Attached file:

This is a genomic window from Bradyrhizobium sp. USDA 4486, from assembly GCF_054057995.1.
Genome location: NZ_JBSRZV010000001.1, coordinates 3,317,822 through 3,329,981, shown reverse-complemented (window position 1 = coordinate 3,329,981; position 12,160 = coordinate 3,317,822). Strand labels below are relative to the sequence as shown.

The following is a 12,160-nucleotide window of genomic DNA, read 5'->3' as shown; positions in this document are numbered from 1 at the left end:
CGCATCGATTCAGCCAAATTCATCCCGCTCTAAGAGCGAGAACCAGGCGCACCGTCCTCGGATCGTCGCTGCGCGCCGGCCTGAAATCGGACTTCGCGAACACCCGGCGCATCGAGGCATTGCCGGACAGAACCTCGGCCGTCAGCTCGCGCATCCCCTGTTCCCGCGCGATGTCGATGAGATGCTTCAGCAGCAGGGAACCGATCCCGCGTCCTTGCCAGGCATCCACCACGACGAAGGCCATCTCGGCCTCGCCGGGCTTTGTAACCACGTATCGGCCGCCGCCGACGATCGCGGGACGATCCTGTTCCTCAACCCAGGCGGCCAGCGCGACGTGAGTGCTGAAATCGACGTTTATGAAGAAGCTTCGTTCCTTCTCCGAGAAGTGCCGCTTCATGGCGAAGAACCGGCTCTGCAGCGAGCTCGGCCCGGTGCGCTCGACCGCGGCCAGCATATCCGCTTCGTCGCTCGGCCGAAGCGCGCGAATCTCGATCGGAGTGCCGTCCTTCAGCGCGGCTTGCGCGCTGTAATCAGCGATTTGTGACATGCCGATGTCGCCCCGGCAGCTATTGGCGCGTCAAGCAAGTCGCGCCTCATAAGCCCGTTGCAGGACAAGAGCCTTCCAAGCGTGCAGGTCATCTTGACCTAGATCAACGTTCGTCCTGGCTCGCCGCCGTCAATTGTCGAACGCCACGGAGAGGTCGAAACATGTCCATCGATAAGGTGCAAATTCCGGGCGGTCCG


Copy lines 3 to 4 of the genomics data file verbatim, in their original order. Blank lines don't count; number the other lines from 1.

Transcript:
The following is a 12,160-nucleotide window of genomic DNA, read 5'->3' as shown; positions in this document are numbered from 1 at the left end:
CGCATCGATTCAGCCAAATTCATCCCGCTCTAAGAGCGAGAACCAGGCGCACCGTCCTCGGATCGTCGCTGCGCGCCGGCCTGAAATCGGACTTCGCGAACACCCGGCGCATCGAGGCATTGCCGGACAGAACCTCGGCCGTCAGCTCGCGCATCCCCTGTTCCCGCGCGATGTCGATGAGATGCTTCAGCAGCAGGGAACCGATCCCGCGTCCTTGCCAGGCATCCACCACGACGAAGGCCATCTCGGCCTCGCCGGGCTTTGTAACCACGTATCGGCCGCCGCCGACGATCGCGGGACGATCCTGTTCCTCAACCCAGGCGGCCAGCGCGACGTGAGTGCTGAAATCGACGTTTATGAAGAAGCTTCGTTCCTTCTCCGAGAAGTGCCGCTTCATGGCGAAGAACCGGCTCTGCAGCGAGCTCGGCCCGGTGCGCTCGACCGCGGCCAGCATATCCGCTTCGTCGCTCGGCCGAAGCGCGCGAATCTCGATCGGAGTGCCGTCCTTCAGCGCGGCTTGCGCGCTGTAATCAGCGATTTGTGACATGCCGATGTCGCCCCGGCAGCTATTGGCGCGTCAAGCAAGTCGCGCCTCATAAGCCCGTTGCAGGACAAGAGCCTTCCAAGCGTGCAGGTCATCTTGACCTAGATCAACGTTCGTCCTGGCTCGCCGCCGTCAATTGTCGAACGCCACGGAGAGGTCGAAACATGTCCATCGATAAGGTGCAAATTCCGGGCGGTCCG